4 Easy Ways to Impress Customers using Communication


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Communication is everything in all types of relationships, especially when it comes to your customers. If you ever thought customer communication is overrated, think again – 70 percent of customers are willing to spend more with companies that provide excellent customer service. The way you interact with your customers has a direct impact on your bottom line. If they feel that they’re understood and treated with respect, they’re likely to keep doing business with you.

So what about when things go wrong? It’s inevitable, things happen. How you and your frontline handle the inescapable adversity can make all of the difference. Not sure how to go about it? Here are four simples ways to get you started.

1. Be Accessible

According to HelpScout, 96 percent of your dissatisfied customers will never even contact you to voice their concerns. That means you only get a chance to wow the other 4 percent. Your first step is to be super accessible. How many times do you allow yourself to get bounced around from rep to rep while repeating your story over and over before hanging up? Or even worse, you fill out a form online or email a generic email address and never receive a response.

So now you know what not to do, but how do you become more accessible for your customers as a small business with limited resources? Being accessible can mean staffing adequately, adding channels of communication such as live chat, or even by instilling a reactivity time frame standard for your employees so that customers aren’t left wondering when and if their problem will be handled. Even if it’s a complex issue that can’t be solved immediately, a simple notification that the concern has been received and is being addressed will provide them with peace of mind.

2. Acknowledge the Problem and Be Empathetic

The second worst frustration behind getting stuck in the non-stop customer service loop that leads to nowhere is getting a defensive rep who impugns your issue instead of showing a little empathy. Last week my doctor sent me out to have bloodwork done, I made the earliest appointment possible so I could make it to the office in time and then drove across town only to get turned away because the lab order didn’t have the proper codes. It was so early the doctor’s office wasn’t open yet, so I hung my head and drove back across town and went to work. I called a couple hours later and instead of apologizing, they got defensive and argued with me that the lab order was correct. That’s how you lose customers.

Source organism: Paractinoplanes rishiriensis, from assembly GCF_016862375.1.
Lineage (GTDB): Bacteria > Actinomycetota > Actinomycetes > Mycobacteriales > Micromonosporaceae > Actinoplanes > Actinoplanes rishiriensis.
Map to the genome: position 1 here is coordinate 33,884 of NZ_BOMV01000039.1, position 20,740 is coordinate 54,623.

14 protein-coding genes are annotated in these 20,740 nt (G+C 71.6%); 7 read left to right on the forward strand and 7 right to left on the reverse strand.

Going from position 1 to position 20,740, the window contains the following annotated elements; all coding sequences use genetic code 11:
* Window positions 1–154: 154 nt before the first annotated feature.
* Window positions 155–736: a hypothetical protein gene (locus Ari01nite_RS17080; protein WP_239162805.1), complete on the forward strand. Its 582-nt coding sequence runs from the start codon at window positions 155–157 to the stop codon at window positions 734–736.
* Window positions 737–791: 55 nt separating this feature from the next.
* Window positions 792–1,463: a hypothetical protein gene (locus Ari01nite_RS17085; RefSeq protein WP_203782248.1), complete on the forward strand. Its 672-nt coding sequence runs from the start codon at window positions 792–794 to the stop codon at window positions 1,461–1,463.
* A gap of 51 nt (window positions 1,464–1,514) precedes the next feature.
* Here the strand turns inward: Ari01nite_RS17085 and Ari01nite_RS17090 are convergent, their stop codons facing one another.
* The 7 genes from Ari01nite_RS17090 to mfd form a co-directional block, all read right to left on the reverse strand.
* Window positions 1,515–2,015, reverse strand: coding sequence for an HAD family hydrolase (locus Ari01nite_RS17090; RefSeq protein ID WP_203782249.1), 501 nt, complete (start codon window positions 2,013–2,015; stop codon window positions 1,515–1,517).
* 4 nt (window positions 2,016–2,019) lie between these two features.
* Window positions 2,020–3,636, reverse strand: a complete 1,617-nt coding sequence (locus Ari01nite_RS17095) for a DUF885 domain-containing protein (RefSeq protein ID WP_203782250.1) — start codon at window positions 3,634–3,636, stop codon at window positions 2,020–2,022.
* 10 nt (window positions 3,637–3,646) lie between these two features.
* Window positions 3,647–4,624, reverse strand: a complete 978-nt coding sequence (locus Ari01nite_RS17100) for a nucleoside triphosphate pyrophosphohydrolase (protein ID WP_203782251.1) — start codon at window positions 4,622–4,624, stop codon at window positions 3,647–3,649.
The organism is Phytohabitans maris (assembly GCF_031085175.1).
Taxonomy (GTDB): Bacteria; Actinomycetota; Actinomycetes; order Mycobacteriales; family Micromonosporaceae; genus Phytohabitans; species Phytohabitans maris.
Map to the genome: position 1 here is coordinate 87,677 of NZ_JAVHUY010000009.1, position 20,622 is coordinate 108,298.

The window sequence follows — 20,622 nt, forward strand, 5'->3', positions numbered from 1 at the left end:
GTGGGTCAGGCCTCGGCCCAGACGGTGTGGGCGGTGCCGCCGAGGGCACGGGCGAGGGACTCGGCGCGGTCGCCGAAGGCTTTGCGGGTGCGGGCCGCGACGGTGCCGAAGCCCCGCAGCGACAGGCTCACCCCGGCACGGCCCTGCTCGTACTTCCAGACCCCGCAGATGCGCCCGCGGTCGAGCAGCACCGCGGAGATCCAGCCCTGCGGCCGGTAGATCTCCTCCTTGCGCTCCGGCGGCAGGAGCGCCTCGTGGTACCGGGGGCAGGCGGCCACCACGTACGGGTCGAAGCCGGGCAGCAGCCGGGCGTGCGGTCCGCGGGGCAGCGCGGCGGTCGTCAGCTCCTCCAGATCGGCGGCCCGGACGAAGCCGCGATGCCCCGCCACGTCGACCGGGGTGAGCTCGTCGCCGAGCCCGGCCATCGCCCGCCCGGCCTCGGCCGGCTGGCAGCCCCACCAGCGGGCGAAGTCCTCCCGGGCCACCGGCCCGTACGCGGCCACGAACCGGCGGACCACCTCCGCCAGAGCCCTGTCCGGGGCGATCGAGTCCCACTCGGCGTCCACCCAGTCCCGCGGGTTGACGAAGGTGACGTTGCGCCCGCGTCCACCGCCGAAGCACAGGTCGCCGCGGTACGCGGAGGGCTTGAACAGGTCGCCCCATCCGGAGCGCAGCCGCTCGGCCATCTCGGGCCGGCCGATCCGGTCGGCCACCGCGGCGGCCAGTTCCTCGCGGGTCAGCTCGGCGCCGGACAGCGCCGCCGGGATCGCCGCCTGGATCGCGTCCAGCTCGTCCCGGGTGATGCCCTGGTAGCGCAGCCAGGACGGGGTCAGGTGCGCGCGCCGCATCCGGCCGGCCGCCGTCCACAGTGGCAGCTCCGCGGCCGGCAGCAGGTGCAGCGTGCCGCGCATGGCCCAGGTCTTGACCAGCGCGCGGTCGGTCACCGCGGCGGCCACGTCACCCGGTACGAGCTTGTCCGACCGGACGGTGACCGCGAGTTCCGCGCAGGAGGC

It’s so easy to fall in the trap of defending your company against customer complaints instead of understanding the problem and making the customer a part of the solution. You may win the argument but you’ll lose the business. When customers contact you with a problem, they want you to listen and show that you care. Be the reassuring voice that your customer want to hear and make them feel secure.

3. Speak their Language

Never let your industry jargon get in the way of your customer communication. Customers don’t know what your acronyms and other fancy terminologies mean. Also, they don’t care. They’ve got a problem they need solved. Save those for conversations with your colleagues. When the receptionist at my doctor’s office was attempting to salvage my situation, she named various blood test terms for me to write down while rushing to get me off the phone. I’m a marketer, not a doctor. You can imagine how quickly that conversation escalated to pure ugliness before I got what I needed.

When speaking with a frustrated customer, talk to them in a professional and respectful, yet compassionate tone using words that normal people use.

4. Close the Conversation by Setting Accurate Expectations

As important as it is to be accessible and open a customer interaction properly, it’s equally important to close the conversation in a way that puts your customers’ minds at ease. It’s not just about taking the customer’s call, generating a ticket and moving on to the next call.

Your objective is to leave the customer with a sense of satisfaction with the way you handled their query, even if that means spending a little extra time on the call until they feel comfortable with the result. Also, most customers are reasonable. They may expect instant communication but they don’t expect instant results. After they’ve had a chance to tell their story and hear yours, provide them with an accurate timeline of when they can expect a solution and then deliver. Nice Reply’s post shares examples of how to set clear expectations with customers.

The experience you deliver to your customers is directly tied to your communication strategy and 3 out of 5 Americans would try another company for a better experience. Positive communication is the simplest and possibly the most impactful way to provide a great customer experience. Being accessible, a good listener, relatable and realistic while handling customer issues is the best way to turn frustrated customers into loyal customers

Jamie Lowary, Lowary
Jamie is the Channel Relations Manager for PATLive, a 24/7 live answering service. Utilizing proprietary technology and top-notch agents PATLive provides customer support for thousands of businesses nationwide. Follow Jamie on Twitter (@JamieNLowary) for more insight into business communication, customer service, and more.


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